Contra Force (1)

Genre: Shoot-’em-up
Year: 1992
Developed by: Konami
Published by: Konami
Platforms: NES
#431
Feeling Like: Contrary

Contra is one of those franchises that unfairly dug itself a hole early. The first game in the series is nearly perfect; a timeless 2D platformer that relied on brutal difficulty, impeccable controls, a catchy soundtrack, co-operative play and was released at the absolute perfect time. Released in the late 80s, you had the Alien and Predator movies in full swing. Macho dudes gunning down horrific aliens had pop culture in a tizzy. The stage could not have been more set for Contra’s success.

Contra Force didn’t enjoy such luxuries. It’s timing of release was peculiar; the far superior Contra 3: Alien Wars had been released seven months earlier and most fans had already moved on to the Super Nintendo. The alien craze had faded a bit, which is maybe why they went in such a different direction with Contra Force. Rather than space creepy crawlies, you’re fighting a terrorist organization. It certainly feels less like a traditional Contra.

That’s largely due to the fact that it originally wasn’t. It was supposed to be launched as “Arc Hound” in Japan. It never did. Konami instead bought the license, picked up the pieces and slapped the Contra name on there. Think Super Mario Bros 2 / Doki Doki Panic, but they didn’t bother replacing the characters. Instead of Sly and Arnold clones, you had Burns, Smith, Iron and Beans. Not quite as inspired, although I did love Beans in True Lies.

If you take all that into account and are prepared for a different experience, it’s not devoid of pleasantries. On the contrary, it’s a weird, solid platforming experience that allows for switchable characters, summon-able allies and some exciting levels.

Contra Force (2)
Shirtless, packin’ and wearing green jeans is no way to go through life, son.

The fourth level is the star of the show. Normally I find the vertical scrolling levels inferior to their horizontal counterparts, but in this case I’ll make an exception. The obstacles are clearly labelled, so traversing through the bullets and parked fighter jets isn’t a hindrance. It’s definitely most military themed level of any Contra game to date. Scores of enemies come from everywhere, but I never felt overwhelmed. Eventually you’ll hop onto a flying airplane and, mid-air, hop onto different ones. All the while, button mashing your way through enemies, explosive boxes and bosses who all look nine feet tall. Splendid.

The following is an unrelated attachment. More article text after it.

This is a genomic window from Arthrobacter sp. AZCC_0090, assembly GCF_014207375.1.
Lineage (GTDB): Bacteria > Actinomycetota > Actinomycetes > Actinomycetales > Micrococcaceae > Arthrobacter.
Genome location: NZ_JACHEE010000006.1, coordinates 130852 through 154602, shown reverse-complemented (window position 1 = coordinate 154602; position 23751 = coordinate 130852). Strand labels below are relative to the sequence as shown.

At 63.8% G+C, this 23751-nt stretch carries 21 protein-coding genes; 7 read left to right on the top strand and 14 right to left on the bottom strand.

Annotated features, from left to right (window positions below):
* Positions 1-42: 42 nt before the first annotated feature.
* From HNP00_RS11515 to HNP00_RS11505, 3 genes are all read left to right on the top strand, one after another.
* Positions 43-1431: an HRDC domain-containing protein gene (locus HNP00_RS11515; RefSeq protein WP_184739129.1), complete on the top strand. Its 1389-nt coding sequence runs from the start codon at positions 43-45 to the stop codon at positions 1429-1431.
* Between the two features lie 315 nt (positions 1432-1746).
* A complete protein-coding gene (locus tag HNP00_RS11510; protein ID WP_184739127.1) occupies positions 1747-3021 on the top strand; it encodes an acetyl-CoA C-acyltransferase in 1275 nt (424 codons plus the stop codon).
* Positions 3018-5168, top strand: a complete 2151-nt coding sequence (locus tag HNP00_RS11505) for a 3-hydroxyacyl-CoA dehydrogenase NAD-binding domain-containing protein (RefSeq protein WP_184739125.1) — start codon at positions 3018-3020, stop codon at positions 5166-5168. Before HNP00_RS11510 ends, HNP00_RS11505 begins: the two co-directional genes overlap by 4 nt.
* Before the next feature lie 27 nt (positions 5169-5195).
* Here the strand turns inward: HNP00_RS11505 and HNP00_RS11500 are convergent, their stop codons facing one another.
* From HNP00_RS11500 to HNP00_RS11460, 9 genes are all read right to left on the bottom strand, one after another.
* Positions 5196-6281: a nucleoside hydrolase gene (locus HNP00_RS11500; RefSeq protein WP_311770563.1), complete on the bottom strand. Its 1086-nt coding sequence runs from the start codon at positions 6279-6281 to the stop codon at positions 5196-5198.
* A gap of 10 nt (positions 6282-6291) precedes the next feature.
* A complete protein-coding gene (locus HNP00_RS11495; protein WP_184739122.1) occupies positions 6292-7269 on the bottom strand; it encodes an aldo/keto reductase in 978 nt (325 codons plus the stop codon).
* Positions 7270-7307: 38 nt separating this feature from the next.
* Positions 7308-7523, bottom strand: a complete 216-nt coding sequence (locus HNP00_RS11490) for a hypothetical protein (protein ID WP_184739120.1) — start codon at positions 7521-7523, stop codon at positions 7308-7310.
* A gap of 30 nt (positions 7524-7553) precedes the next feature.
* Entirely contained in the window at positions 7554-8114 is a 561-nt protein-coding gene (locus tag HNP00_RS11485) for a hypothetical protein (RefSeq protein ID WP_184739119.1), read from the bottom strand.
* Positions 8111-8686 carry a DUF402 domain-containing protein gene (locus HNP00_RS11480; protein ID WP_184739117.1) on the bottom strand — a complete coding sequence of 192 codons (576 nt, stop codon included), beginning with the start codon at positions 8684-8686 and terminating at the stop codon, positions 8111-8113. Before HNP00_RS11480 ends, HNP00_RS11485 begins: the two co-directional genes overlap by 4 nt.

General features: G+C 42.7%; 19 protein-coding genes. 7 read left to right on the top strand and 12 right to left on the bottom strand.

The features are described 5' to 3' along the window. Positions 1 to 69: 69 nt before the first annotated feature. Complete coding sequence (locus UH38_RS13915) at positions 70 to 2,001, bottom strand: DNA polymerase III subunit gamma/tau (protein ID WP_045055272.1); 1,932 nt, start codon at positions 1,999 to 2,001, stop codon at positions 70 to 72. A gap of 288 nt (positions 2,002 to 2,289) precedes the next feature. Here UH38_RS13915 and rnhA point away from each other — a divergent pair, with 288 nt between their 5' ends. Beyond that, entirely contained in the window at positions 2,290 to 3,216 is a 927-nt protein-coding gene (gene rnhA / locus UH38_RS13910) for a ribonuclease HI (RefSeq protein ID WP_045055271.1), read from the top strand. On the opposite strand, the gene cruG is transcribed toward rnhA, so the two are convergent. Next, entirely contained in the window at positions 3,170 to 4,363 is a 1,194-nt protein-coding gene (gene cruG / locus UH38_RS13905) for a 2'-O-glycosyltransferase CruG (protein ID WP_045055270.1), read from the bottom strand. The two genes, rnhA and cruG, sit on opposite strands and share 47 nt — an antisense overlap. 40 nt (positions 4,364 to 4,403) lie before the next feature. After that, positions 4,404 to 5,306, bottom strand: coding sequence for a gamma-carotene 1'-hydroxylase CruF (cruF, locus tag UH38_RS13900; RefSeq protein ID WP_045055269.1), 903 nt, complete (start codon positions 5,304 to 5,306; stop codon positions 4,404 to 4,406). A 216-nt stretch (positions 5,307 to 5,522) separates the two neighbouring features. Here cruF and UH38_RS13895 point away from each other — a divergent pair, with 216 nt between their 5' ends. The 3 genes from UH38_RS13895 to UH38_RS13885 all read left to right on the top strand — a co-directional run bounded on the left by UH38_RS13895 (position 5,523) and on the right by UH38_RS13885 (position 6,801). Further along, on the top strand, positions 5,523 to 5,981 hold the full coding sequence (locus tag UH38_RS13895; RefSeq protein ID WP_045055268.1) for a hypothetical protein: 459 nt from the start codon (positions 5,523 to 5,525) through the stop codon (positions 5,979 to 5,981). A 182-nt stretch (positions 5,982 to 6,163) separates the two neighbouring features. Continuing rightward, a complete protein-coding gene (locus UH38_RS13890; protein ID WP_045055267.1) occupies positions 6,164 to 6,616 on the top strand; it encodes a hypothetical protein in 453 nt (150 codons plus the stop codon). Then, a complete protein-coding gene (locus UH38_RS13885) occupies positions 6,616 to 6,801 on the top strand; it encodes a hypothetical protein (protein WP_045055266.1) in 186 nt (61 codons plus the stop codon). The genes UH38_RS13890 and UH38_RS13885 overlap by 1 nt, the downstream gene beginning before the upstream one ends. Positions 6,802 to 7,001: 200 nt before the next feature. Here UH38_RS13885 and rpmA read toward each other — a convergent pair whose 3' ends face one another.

Admittedly, t’s hard not to comment on how slow Conta Force. I didn’t mind, since I felt like I had an easier time anticipating enemy fire and since this isn’t (is!) a Contra game, I believed this to be a fair trade off. It still feels weird and you can’t help but think that it should have stayed as Arc Hound. The corresponding sound effects of shooting your gun, killing an enemy and dying are straight out of the previous Contra games. The level clear music, the bigger sprites and longer levels are not. Hmm.

The final boss is underwhelming and the ending literally tells you that you didn’t rescue who you set out to rescue and that they’re still missing. Sadly, I’ve seen worse game endings. In the end, Contra Force is fine, but nothing special and certainly doesn’t deserve the reverence that Contra, Super C or Contra 3: Alien Wars did. A difficult legacy to live up to.

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